The physical effects of this stress are every bit as real as the emotional impacts for many caregivers. In fact, these effects can be even more marked for female caregivers, as we will explore in more detail below. Perhaps most strikingly, more than 10 percent of caregivers report that their own health had slid downhill once they assumed an active caregiving role. When these same caregivers are asked to self-report their own health on a relative scale, well over half stated that their own health is poor or fair. This self-reported indicator is seen as an important warning signal by many medical providers.
Many of these caregivers report problems, such as GI distress and stress headaches. But, they also suffer from a wide range of other challenges. For example, stress hormones have been shown to interfere with healthy immune system functioning. Stressed caregivers often experience more infections than their peers, and they may also struggle with wound healing.
Often, caregivers are unable to leave their homes without worrying about the safety of their loved ones. As a result of this, they usually have to miss their own doctor’s appointments. Roughly 55 percent of caregivers reported missing their own medical appointments, which is particularly concerning for those with chronic health conditions. Caregivers are also less likely to engage in exercise outside of the home, which may leave them susceptible to obesity and a range of related health problems, such as coronary artery disease and Type 2 diabetes. Fifty-eight percent of caregivers reported that their exercise habits had gone downhill after becoming a caregiver, and other self-care behaviors showed a similar, if less marked, decline.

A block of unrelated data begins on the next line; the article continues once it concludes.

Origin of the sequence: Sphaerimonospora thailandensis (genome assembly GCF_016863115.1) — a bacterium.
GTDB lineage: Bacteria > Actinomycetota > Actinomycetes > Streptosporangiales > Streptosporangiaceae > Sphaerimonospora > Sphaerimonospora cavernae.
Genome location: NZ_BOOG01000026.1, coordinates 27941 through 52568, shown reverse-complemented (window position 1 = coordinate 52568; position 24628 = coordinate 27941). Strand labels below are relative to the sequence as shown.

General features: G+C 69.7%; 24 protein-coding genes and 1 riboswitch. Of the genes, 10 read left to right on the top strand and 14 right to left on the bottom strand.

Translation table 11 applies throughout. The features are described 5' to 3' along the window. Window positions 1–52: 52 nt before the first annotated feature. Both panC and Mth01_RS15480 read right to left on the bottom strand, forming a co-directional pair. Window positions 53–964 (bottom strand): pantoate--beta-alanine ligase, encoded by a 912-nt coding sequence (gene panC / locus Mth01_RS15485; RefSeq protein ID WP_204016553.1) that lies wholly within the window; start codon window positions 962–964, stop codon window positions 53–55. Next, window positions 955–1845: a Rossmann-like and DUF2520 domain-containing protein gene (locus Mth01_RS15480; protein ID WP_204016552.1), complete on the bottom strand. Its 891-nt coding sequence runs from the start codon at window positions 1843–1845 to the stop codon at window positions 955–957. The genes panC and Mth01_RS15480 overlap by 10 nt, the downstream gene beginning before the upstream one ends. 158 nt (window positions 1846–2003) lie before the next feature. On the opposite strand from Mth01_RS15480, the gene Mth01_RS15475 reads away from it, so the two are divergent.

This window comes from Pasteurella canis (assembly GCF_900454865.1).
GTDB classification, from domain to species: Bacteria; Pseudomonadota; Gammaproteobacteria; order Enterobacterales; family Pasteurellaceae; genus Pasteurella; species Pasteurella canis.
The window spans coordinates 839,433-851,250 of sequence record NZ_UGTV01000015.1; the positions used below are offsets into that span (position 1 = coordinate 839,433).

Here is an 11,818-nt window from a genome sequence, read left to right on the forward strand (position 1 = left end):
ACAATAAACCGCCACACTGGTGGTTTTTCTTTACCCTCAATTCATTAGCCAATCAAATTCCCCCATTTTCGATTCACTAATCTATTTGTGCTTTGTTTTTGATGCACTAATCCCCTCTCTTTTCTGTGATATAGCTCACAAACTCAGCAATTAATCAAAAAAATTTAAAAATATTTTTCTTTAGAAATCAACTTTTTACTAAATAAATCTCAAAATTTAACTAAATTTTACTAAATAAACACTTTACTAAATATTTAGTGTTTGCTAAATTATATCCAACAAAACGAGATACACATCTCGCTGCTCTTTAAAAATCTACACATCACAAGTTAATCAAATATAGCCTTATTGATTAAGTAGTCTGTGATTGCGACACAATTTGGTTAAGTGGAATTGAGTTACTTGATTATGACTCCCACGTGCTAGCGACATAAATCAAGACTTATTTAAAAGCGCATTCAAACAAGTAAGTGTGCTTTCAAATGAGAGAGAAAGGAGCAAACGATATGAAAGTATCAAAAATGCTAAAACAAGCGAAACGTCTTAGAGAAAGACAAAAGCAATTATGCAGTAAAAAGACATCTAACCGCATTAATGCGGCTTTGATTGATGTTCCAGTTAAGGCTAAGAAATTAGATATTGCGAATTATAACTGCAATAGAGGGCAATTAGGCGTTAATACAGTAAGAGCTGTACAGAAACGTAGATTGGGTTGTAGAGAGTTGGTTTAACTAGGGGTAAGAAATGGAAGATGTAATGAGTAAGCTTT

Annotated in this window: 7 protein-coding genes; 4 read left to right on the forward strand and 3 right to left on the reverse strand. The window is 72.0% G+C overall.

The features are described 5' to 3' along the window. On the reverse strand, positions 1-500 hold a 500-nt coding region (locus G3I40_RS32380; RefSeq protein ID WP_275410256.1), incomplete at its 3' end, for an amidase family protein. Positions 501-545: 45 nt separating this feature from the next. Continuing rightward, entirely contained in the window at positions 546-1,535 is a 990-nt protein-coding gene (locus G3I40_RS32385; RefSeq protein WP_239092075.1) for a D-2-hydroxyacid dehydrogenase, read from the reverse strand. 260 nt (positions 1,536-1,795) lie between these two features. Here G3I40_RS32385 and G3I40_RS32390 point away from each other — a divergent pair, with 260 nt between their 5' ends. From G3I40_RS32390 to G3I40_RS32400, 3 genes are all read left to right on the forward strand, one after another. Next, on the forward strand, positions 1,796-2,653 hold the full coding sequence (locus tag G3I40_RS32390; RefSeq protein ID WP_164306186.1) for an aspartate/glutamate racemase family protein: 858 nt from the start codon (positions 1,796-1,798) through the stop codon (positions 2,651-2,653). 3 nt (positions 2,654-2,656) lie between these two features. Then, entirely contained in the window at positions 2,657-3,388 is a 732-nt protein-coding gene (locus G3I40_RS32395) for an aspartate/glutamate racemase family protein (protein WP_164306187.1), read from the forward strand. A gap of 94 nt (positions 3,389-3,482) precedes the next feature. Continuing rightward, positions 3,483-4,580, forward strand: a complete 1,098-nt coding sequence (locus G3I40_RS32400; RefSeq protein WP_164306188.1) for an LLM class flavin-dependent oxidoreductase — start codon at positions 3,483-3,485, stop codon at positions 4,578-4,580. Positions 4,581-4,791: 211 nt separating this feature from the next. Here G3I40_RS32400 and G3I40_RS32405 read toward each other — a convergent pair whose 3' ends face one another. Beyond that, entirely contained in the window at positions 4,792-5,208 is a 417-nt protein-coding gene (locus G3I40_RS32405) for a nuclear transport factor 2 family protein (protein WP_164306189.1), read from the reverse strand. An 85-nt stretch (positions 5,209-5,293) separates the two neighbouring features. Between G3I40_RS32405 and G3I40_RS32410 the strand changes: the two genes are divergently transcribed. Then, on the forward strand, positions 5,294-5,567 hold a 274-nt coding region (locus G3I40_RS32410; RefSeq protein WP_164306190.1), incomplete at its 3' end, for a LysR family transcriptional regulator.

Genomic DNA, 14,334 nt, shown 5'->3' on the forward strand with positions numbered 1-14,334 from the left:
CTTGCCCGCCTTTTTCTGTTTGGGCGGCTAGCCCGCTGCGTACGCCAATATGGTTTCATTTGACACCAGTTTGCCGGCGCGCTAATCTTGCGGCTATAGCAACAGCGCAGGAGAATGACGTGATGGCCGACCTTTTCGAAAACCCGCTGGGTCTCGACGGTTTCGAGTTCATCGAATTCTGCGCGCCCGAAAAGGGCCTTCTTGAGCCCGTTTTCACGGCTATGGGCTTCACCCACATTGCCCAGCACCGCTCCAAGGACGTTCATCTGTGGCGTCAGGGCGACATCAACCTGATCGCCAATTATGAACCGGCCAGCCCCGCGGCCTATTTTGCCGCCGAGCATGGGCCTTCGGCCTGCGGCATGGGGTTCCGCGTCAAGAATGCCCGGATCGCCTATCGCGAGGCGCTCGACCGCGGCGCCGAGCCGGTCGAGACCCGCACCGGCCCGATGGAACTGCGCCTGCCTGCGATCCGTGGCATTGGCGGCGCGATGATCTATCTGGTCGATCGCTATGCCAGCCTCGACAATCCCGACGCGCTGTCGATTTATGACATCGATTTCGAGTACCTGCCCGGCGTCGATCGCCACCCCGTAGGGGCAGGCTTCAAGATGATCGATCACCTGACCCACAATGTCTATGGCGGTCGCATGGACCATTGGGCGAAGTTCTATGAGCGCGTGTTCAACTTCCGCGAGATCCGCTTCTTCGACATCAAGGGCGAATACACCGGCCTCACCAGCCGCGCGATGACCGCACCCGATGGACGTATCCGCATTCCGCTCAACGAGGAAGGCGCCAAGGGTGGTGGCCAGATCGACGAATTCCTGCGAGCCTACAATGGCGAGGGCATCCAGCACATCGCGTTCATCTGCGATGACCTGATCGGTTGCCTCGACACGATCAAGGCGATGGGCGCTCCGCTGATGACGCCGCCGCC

Stress undoubtedly impacts all caregivers. However, this impact seems to be particularly marked for female caregivers, who make up approximately 70% of caregivers. Female caregivers, even those who are not full-time caregivers, have elevated risks of heart disease. Some studies suggest that this risk may actually be two-fold compared with their peer group.
Serving as a caregiver also results in complicated economic situations for many women. Many female caregivers have to restrict their work hours outside of the home in order to do caregiving. A woman who is a caregiver has a more than two-fold likelihood increase in poverty. Many of these female caregivers also rely on Supplemental Social Security Income to meet their basic needs.
Lastly, women seem to experience more stress related to their caregiving role than men, and their self-care may be significantly negatively impacted. For example, female caregivers may delay necessary early detection of medical care, such as mammograms.